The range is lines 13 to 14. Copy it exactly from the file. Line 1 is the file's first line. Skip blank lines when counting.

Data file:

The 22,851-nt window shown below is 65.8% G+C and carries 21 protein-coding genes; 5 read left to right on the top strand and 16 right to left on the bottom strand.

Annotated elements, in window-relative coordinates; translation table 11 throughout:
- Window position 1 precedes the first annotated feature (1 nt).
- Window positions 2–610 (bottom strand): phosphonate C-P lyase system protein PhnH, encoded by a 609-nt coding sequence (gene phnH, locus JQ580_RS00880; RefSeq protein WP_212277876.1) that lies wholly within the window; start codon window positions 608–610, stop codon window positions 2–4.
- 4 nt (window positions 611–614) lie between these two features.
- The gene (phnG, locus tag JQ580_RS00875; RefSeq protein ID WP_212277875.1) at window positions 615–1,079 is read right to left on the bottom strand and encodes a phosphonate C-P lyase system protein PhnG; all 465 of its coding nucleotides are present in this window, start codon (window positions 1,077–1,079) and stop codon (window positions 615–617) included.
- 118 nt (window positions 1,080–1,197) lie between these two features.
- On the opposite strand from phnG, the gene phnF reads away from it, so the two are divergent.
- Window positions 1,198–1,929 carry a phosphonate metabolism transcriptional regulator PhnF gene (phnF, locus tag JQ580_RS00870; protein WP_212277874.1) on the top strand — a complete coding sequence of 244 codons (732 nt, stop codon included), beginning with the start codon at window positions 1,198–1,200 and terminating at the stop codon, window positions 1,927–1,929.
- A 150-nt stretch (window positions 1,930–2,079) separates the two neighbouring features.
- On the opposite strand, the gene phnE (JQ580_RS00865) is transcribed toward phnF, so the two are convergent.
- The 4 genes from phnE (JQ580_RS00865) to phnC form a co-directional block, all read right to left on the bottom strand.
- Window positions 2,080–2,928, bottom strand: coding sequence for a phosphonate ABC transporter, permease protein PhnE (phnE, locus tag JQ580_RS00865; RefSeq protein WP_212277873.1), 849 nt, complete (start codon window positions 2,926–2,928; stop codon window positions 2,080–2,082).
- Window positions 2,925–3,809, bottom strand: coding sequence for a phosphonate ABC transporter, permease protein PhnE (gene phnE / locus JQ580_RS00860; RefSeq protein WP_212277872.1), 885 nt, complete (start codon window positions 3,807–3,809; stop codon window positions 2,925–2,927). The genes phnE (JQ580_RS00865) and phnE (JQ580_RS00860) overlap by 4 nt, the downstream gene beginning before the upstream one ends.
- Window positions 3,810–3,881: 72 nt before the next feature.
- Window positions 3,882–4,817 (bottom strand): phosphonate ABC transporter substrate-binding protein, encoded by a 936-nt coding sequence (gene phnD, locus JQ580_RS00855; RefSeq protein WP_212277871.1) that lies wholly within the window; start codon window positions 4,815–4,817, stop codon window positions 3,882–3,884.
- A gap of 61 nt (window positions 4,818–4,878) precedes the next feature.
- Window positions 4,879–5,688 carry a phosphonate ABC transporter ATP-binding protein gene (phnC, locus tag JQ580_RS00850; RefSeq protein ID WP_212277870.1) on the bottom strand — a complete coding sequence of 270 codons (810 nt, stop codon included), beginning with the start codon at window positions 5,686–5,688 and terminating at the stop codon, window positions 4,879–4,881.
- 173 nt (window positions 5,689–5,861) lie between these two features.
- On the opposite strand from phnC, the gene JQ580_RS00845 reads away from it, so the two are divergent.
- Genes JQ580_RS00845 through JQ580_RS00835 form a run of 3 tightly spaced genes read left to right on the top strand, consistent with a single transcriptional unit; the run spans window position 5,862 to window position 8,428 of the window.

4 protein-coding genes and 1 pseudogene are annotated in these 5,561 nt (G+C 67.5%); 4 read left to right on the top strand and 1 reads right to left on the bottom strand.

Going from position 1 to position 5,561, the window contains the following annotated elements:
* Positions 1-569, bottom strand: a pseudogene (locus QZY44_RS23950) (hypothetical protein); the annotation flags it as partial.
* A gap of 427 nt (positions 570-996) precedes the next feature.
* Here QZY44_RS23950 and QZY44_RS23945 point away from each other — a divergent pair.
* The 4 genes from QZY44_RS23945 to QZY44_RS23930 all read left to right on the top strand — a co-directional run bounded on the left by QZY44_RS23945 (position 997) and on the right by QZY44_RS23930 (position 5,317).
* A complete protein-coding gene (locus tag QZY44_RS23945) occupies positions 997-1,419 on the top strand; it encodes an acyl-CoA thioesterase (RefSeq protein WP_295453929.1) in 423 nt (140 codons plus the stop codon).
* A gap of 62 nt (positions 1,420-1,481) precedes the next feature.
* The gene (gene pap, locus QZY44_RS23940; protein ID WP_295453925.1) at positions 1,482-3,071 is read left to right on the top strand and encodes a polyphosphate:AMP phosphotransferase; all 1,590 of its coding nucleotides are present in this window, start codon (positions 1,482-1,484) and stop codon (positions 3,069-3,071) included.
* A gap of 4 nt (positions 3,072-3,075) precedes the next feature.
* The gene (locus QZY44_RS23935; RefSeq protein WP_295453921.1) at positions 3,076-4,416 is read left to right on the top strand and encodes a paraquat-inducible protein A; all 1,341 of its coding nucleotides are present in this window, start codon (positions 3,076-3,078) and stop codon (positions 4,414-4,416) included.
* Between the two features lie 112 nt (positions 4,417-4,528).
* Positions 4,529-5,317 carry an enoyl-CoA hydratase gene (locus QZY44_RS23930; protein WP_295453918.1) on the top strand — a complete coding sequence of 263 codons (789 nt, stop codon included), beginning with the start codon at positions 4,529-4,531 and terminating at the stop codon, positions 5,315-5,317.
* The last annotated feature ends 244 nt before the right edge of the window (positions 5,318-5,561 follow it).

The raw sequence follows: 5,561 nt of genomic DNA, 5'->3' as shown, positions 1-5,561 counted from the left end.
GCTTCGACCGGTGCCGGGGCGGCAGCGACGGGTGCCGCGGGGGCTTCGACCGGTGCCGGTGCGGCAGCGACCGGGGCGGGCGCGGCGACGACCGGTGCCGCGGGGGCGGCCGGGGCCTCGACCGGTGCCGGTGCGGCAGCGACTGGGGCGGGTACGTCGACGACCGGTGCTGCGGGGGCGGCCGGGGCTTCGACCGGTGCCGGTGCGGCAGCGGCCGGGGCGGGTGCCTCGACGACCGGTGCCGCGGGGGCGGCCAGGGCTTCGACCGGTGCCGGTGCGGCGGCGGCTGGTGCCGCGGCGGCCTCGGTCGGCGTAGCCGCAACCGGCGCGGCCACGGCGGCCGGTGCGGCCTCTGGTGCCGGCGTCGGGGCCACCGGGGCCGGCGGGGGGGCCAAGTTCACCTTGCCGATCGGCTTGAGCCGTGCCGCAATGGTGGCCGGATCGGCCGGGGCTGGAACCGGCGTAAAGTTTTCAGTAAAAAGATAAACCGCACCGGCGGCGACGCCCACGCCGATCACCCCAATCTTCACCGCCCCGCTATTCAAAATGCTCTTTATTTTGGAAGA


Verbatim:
- Window positions 2,080–2,928, bottom strand: coding sequence for a phosphonate ABC transporter, permease protein PhnE (phnE, locus tag JQ580_RS00865; RefSeq protein WP_212277873.1), 849 nt, complete (start codon window positions 2,926–2,928; stop codon window positions 2,080–2,082).
- Window positions 2,925–3,809, bottom strand: coding sequence for a phosphonate ABC transporter, permease protein PhnE (gene phnE / locus JQ580_RS00860; RefSeq protein WP_212277872.1), 885 nt, complete (start codon window positions 3,807–3,809; stop codon window positions 2,925–2,927). The genes phnE (JQ580_RS00865) and phnE (JQ580_RS00860) overlap by 4 nt, the downstream gene beginning before the upstream one ends.